A Guide to Building a Blogging Network
There is a saying in the online world that you should “build your network or audience before you need it”.
It’s a true statement that I believe in. If you’re looking to increase your online lead generation and sales generation, the time to start building your network is now.
To clarify, for this post I’m referring to your network as the collection of contacts and friends you have in the blogging industry. These are folks that will help you as your grow your company blog. Just as in real life, it’s important to have friends that will help you with your blogging goals.
If you’re starting at Day 1 with your blogging efforts, here are some tips for building your blogging network.
How to Build a Blogging Network
I’m a country music fan. The Zac Brown Band released their second major label album a couple years ago and I thought the title was great. You Get What You Give is a great country record. I took the title as meaning that ZBB feels they need to really give their fans something special in order for them to expect anything in return. The guys put in the work up front and delivered something great. There was no guarantee of anything being returned, but that’s how you have to roll in business and in life.
You get what you give and the same is true when building your blogging network.
The basic idea with building your blogging network is to focus on what is advantageous for your blogging friends first. It’s easy to think about yourself when reaching out to bloggers. I’m not sure why, but we all struggle with this concept when it comes to building a business or a network. We focus on why someone should do something for us. It’s crazy. I’m guilty of doing it and I’ve seen others do the same. We ask someone to do something for us out of the blue. It’s all about us.
Commenting is one way to open up the conversation with other bloggers, but you have to focus on what the other blogger wants. In the case of commenting, bloggers want comments that build on their posts. They don’t want simply “nice post” comments that include links back to your blog. I delete all of these comments on my own blogs if the commenting person is lucky. Sometimes I’ll mark them as spam because that’s really what they are at best.
It’s ok to link with your actual full name back to your blog, but make sure you offer something substantial in the comments you leave. Add your thoughts to the article. Add your own stories. Really provide something valuable. This usually requires some thought and effort.
But the more great comments you leave the more likely the blogger is going to take notice, respond, and even comment on your blog in return.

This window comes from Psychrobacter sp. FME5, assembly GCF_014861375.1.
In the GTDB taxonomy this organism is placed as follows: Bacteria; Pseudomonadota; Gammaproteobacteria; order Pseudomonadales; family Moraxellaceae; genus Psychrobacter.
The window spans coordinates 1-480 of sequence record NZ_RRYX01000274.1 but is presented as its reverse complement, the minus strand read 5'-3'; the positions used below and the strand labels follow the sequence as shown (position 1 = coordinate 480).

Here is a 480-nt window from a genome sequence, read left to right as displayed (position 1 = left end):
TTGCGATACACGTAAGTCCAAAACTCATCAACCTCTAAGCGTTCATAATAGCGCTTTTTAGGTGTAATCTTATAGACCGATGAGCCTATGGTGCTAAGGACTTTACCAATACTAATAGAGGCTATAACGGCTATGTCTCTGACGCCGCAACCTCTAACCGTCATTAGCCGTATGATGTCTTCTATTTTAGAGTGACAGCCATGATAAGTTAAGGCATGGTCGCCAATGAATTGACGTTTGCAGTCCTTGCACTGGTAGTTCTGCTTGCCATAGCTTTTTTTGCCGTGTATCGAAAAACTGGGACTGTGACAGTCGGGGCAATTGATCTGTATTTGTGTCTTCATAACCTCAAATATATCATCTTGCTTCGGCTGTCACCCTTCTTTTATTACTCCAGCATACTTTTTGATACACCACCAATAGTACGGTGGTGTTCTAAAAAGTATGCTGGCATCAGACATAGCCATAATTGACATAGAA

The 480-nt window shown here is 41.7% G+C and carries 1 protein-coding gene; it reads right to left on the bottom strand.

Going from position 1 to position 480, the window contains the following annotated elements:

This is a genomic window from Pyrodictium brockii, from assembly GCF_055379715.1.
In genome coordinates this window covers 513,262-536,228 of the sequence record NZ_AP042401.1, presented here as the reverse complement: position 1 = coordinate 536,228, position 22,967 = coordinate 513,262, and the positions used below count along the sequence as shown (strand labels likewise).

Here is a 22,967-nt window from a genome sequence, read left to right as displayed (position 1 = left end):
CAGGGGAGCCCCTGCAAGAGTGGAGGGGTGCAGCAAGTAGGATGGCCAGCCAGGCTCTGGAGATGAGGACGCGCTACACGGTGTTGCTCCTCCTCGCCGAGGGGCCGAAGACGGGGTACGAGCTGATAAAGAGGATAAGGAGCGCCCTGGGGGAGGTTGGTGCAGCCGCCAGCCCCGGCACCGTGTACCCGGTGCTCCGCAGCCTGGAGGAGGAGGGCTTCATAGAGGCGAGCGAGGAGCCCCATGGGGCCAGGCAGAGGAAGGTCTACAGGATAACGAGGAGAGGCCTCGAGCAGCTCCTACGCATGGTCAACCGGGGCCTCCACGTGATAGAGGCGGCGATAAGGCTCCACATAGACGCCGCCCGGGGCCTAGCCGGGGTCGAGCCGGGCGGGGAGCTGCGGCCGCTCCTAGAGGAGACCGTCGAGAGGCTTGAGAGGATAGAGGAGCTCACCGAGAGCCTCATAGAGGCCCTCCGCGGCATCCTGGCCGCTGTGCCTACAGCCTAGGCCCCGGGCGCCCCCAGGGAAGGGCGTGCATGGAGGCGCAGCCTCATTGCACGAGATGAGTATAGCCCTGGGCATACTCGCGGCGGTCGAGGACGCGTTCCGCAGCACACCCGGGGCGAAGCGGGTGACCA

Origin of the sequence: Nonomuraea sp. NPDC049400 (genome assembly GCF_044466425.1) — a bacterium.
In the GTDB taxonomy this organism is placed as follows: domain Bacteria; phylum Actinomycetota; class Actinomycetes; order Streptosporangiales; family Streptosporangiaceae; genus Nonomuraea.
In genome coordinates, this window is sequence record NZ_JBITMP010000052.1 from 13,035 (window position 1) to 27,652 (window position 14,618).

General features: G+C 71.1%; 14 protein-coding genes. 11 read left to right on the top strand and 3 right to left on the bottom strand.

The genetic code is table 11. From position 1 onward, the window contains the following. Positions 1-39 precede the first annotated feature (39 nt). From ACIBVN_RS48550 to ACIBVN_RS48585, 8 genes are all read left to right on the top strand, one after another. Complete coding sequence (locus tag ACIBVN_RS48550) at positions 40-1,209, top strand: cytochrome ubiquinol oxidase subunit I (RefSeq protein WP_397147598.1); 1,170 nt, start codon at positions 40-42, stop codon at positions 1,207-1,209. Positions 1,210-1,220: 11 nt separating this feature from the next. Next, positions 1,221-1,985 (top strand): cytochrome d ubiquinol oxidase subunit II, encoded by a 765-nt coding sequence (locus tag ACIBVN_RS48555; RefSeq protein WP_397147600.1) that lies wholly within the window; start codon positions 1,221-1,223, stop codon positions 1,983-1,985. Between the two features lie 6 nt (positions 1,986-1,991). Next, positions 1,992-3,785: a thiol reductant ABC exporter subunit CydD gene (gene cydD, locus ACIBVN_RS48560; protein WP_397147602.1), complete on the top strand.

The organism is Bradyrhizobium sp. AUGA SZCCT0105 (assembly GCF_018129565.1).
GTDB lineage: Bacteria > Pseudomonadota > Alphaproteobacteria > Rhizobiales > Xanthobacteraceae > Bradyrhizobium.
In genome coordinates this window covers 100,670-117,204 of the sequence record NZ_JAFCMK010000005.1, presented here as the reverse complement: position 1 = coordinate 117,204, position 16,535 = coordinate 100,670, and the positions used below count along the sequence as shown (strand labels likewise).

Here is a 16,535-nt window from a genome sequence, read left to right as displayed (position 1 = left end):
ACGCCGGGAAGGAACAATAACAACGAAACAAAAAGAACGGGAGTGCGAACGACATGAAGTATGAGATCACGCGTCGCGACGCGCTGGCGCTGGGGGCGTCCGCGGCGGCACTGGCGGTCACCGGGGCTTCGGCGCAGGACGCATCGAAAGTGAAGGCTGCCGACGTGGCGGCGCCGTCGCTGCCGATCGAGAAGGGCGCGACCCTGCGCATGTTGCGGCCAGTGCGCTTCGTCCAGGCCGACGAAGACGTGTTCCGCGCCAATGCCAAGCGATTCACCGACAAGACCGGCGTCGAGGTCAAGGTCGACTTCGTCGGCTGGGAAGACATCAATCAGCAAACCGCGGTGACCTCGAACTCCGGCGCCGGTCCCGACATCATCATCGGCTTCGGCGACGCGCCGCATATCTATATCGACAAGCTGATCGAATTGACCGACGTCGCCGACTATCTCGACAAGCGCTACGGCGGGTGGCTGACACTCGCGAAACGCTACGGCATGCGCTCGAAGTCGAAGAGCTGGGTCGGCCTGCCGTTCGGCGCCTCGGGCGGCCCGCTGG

Staying on the idea of helping your fellow bloggers out – social sharing is something bloggers love. This means promoting the posts of other bloggers. Share their posts on Twitter, Facebook, and other sites. Add your own thoughts when you share them. Recommend the post and give a reason why people should follow through and read.
Bloggers notice when their posts are shared. They pay attention to the people that share their posts as well. It’s a good way to get noticed.
Don’t go overboard with this. You want to make sure the streams on your social sites are full of quality content and not just junk. Focus on sharing only the best of the best content, but do it on a regular basis.
LinkedIn, Twitter, Facebook, Etc.
Social sites are great for following people you admire and want to connect with. I’d recommend the other ideas mentioned in this post above this one, but I’ve connected with quite a few bloggers on Twitter and even Facebook. At the very least it’s a great way to stay up to date with what your favorite bloggers are doing. They may not follow you in return, but it’s at least worth a shot. I’ve seen a few great examples of people building their blogging networks via social media channels.
This is my personal favorite method of building your blogging network.
Linking means including links to other sites and blogs in your blog posts. It takes some effort. You have to actually read content on other sites and work it into your posts somewhere.
Bloggers love getting links. It’s good to get traffic from other sites and bloggers love traffic. If they are reviewing their analytics and notice a site sending traffic their way they will often check out the site for more information. Linking has also had great SEO benefit, but I feel this is lessening in importance. It’s still important, but not as much as it used to be.
It’s just a good show of respect to link to great content in your posts. Most posts offer the opportunity and it’s really a great way to give before you get.
Those are a few ways to build your blogging network.
If you have more please share in the comments.